Hi, I have someone who has been shooting heroin for a couple years, at only 22 and with a life of depression I know why she is doing it. I tried to help and took care of her through withdraws, after 3 days she wanted to go home said she was done and would not touch it again. I tried my best to make her stay but she is an adult and I could not force her. I told her I would not ignore this and would help her to the next level cause it just doesn’t go away. Of course there is so much more to this story like she has a husband who is also addicted and I kept them apart for the 3 days trying to support them both best I could. They do not want to tell her parents, afraid. Parents do not understand, I agree they don’t. So this is why I took her in. I needed to do whatever I could. Being a drug user, crank and coke until I was 26 I know what drugs do to you. My daughter was a meth addict from 13 to 17. So my eyes are not blind but Heroin is a different animal. I have researched and researched trying to understand this monster of a drug. It was around when I was doing drugs but I just knew it was not to be played for some reason. Today people aren’t looking at it that way. So what is my question you ask.. Well I told the kids as I call them, when they were trying to stop that if they didn’t …. the first thing that will go after selling all their stuff they love would be their apartment. then the car. Well they just got evicted and are moving back to the parents home. I highly suspect even though she tells me NO that they are still using. After researching so much, and the depression I just don’t believe they are clean. She is doing it in order to function everyday. It takes the depression away. She has tried to take her life a couple times in her teens. This is more reasons I just don’t believe she is clean. They have detoxed a couple of times in the past only to go back to it. From everything I have learned the only way to tell if a person is still using is watching habits, like going to the bathroom to shoot up, craving the drug etc etc etc,. Are their any physical tell tales, like pupils or something ? How good are the home drug test ? Any special one anyone can recommend ? It appears that opiates stay in the urine for at least a day sometimes 2. How accurate is that? I want to help but with her telling me they are clean I need to know she isn’t 100 % before I take parents aside and make them realize we are talking about her life here. a life I am not willing to let go of ! Any suggestions would be greatly appreciated. And to JD, my heart hurts and goes out to you and your family. I am very sorry for your loss. God does know and now He has your brother who is no longer in pain of any kind. His depression is gone. Unfortunately you and the family are left with the pain and memories of his hurting. I am sure he would not want you to remember him that way.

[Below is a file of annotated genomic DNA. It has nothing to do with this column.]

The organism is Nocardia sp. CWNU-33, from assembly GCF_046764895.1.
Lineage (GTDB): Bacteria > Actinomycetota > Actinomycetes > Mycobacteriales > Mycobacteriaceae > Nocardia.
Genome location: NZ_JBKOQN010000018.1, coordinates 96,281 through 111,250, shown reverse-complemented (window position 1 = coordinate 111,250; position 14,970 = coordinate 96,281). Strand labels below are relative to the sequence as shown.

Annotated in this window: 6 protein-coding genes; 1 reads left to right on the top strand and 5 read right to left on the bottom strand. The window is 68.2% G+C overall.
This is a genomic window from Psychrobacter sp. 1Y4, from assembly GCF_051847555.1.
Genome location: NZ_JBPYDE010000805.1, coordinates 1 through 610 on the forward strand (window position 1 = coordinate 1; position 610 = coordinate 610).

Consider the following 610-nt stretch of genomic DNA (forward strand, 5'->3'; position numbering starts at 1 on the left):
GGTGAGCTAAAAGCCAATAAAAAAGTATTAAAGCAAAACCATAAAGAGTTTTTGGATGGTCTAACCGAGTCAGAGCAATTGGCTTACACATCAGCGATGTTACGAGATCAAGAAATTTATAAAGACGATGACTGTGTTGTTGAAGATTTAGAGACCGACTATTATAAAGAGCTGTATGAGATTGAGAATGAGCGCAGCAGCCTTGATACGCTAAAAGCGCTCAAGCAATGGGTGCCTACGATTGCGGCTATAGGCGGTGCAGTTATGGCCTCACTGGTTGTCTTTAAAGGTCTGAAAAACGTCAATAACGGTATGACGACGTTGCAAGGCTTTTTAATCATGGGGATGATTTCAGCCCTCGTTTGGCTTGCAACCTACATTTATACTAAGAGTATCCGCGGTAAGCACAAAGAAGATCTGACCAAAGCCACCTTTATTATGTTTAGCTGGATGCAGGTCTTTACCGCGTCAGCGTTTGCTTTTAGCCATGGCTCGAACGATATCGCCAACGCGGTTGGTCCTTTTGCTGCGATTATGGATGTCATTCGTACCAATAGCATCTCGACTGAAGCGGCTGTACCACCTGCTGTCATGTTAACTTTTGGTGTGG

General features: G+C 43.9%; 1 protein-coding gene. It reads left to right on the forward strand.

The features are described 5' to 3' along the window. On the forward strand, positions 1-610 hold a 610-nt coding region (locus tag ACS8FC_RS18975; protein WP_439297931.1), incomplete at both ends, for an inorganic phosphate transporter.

2:07 pm July 24th, 2014

Hello gracie. There are some good articles about heroin use and abuse here: http://addictionblog.org/tag/heroin-abuse/

In terms of drug testing, my personal opinion is to mandate it! Drug testing for opiates are accurate and non-invasive (urine sample) for 2-4 days after last use. I’d suggest that you call a diagnostics lab in your area or speak with your family doctor/pharmacist about the most cost effective home drug testing kit option for you.

Jeannie
11:17 pm March 19th, 2016

My son and his wife use heroin daily and have lost their home, their car, all of their belongings and their child lives with me. They are homeless and my son has a warrant for missed court date. Both have overdosed and they will die if I don’t get them help. Help me!

Lydia @ Addiction Blog
2:56 pm April 7th, 2016

Hi Jeannie. Call the help number displayed on our site to speak with a treatment consultant who can help you find a treatment program for your son and his wife.

Yvonne
9:17 am April 26th, 2016

My husband used it until the day he died my son and grandson found him kneeling over my son thought he was praying but he was dead. How do we cope with our love ones doing drugs and dying from overdose

Lydia @ Addiction Blog
2:22 pm April 29th, 2016

Hi Yvonne. I’m really sorry for your loss… It would be worth talking to a trusted spiritual or community leader or to confide in someone that you trust. With your belief in a Higher Power, know that as long as you take steps towards a resolution, the help you need will be provided. Also, look into Narc-Anon, it’s a 12 step program for families of addicts. You may share your experience there, and learn how people cope with similar situations as yours. Moreover, you can seek professional support through a family counselor, with experience in addiction. You are not alone… May your heart and soul find peace and comfort at this hard time.